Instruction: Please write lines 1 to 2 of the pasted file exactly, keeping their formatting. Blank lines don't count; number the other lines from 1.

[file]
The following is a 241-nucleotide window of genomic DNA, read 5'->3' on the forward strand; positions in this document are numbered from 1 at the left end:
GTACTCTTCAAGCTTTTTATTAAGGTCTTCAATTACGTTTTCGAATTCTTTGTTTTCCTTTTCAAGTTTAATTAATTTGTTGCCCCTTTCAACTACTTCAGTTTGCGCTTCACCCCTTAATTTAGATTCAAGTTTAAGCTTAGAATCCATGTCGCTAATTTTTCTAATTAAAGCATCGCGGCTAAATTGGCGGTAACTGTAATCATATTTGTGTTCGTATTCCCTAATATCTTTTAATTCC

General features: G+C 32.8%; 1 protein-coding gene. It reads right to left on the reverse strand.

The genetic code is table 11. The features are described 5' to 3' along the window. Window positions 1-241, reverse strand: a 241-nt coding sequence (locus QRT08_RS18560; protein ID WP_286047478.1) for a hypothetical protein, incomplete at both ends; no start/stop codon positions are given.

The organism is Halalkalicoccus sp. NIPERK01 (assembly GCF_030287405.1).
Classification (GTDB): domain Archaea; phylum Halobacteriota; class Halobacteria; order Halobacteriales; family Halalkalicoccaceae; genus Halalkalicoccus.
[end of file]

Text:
The following is a 241-nucleotide window of genomic DNA, read 5'->3' on the forward strand; positions in this document are numbered from 1 at the left end:
GTACTCTTCAAGCTTTTTATTAAGGTCTTCAATTACGTTTTCGAATTCTTTGTTTTCCTTTTCAAGTTTAATTAATTTGTTGCCCCTTTCAACTACTTCAGTTTGCGCTTCACCCCTTAATTTAGATTCAAGTTTAAGCTTAGAATCCATGTCGCTAATTTTTCTAATTAAAGCATCGCGGCTAAATTGGCGGTAACTGTAATCATATTTGTGTTCGTATTCCCTAATATCTTTTAATTCC